All posts tagged vulnerability

I don’t want my light bulbs on the Internet

I heard this week that the first vulnerability in smart light bulbs has been discovered–they can leak your wifi password. I suppose I can take comfort in the cost of the bulbs–they cost $129, which means not a lot of people will have them, in a world where people complain about paying $5 for an […]

The Tampa Post on “Windows Service Center” scams

The Tampa Post’s technology Q&A columnist received a letter this weekend (toward the bottom of the link) about Windows tech support scammers. From the article: The people performing the hoax sound remarkably professional and officious. Depending on what you say to them, results vary a lot. When they call me, they’re anything but professional. Especially […]

Microsoft was wrong whether it patched XP this time or let it burn

Years ago I heard a joke that reminds me of the situation Microsoft found itself in last week with its latest IE vulnerability: If a man is alone in a forest, and there’s no woman there to hear him, is he still wrong? I was as shocked as anyone when Microsoft released just one last […]

The publicity around security is a good thing

On one of the podcasts I listen to, two of the hosts questioned whether the publicity around recent security vulnerabilities are a good thing. As a security professional who once studied journalism, I think it’s a very good thing, and it’s going to get better. I liken it to the rise of computer virus awareness.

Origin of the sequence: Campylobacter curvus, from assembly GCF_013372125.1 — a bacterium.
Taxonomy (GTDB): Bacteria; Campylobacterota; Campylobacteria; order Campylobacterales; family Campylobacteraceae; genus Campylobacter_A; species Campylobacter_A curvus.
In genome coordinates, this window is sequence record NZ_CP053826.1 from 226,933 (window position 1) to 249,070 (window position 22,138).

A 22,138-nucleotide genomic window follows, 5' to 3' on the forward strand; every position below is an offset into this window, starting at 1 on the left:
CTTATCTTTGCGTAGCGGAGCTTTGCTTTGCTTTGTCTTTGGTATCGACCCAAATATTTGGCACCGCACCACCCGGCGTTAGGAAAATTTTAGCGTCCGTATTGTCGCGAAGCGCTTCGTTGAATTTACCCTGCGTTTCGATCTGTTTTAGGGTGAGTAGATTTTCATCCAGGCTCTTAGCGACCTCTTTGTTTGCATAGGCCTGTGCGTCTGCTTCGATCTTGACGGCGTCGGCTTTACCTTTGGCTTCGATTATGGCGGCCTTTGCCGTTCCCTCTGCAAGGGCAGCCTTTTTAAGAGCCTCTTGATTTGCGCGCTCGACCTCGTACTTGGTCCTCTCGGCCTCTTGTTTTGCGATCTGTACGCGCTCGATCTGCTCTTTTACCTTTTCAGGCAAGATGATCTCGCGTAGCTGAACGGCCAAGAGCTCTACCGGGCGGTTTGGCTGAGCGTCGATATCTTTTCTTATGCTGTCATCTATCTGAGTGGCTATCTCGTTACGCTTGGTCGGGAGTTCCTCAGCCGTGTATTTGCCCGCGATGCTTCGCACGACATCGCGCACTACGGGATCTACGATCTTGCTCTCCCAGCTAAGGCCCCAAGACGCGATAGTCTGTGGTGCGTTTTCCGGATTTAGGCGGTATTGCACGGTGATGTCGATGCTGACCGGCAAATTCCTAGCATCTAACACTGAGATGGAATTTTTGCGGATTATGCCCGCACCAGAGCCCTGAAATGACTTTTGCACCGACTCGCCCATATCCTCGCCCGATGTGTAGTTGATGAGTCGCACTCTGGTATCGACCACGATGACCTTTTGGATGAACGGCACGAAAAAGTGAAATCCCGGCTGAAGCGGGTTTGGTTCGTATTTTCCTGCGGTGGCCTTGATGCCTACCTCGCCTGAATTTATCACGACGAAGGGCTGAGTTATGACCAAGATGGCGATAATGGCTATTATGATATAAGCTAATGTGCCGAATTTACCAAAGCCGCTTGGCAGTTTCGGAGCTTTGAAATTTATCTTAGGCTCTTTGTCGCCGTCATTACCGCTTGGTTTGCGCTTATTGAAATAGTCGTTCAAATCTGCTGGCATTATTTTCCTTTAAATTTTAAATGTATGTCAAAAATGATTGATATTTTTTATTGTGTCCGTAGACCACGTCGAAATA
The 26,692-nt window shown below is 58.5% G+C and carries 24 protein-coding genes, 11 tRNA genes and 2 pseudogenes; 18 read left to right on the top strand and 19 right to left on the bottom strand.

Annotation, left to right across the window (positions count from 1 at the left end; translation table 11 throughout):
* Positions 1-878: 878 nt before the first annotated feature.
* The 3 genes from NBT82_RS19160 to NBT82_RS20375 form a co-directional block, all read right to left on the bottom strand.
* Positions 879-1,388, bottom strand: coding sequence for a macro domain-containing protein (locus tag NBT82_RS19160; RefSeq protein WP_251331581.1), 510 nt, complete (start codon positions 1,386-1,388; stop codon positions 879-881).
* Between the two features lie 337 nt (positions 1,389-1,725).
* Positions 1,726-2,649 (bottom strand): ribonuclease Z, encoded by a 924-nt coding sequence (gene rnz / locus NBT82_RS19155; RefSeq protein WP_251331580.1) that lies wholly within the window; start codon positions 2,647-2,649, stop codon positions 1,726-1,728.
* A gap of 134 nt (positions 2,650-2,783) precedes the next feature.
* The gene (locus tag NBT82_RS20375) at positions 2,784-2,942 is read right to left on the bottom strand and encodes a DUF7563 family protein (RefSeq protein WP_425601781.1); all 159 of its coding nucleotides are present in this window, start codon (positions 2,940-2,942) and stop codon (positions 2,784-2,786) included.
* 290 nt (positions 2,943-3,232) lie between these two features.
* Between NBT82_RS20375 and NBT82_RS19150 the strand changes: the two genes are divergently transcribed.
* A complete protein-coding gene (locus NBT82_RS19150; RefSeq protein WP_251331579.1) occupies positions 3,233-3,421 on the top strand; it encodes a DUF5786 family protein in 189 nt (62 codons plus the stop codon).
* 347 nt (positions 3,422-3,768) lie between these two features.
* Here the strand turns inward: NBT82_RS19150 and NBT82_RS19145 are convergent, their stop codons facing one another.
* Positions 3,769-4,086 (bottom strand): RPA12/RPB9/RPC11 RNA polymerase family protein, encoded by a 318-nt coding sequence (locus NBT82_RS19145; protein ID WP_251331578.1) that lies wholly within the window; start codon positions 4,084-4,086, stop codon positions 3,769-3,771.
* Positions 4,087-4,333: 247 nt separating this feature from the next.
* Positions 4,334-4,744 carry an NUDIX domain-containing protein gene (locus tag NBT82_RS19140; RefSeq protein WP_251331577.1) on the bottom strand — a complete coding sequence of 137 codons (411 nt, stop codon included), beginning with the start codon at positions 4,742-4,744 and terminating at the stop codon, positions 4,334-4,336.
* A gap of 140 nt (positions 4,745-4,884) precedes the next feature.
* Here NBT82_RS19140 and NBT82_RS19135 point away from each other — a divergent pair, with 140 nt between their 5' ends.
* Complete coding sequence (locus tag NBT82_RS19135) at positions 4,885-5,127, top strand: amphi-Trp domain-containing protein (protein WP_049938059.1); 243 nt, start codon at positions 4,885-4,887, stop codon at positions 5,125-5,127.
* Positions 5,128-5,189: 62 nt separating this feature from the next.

How to patch less

One of my former supervisors now works for a security vendor. He told me the other day that someone asked him, “Does your company have anything so I don’t have to patch anymore?” The answer, of course, is that there’s nothing that gets you out of ever having to patch anymore. To some degree you […]

More about Pfsense, the alternative to the crappy consumer router

I spent some time over the weekend playing with Pfsense, and I can’t say much about it other than it does what it says. I didn’t throw a ton of hardware at it–the best motherboard I have laying around is a late P4-era Celeron board, and the best network card I could find was, believe […]

Consumer routers are the security vulnerability of the year, so far

Today I found an article in PC World that gives a somber assessment of the state of consumer routers, like the device that probably sits between you and the Internet. I’m glad this is getting attention. There’s a lot more to it than what’s in the PC World article, but I’ve droned enough about what’s […]

Read this if you have a D-Link router

Leave it to a security vulnerability to interrupt a perfectly good discussion, but it doesn’t get much worse than this. If you have an older D-Link router, it’s possible to completely bypass the authentication on its administrative web interface.

The trouble with routers

I see the advice going around, again, to disable the Windows firewall and rely on an external router, the justification being that it makes your computer “invisible.” It doesn’t. Only IPV6 can do that–and then, only if you don’t use it for anything. The trouble with that advice is that there are botnets targeting routers. […]

Reports of the Droidpocalypse have been greatly exaggerated

I was listening to the excellent Risky Business analysis of the Droidpocalypse  this week, and I’m happy to report that the vulnerability that affects 90% of Android devices ever made, while serious, is vastly overstated.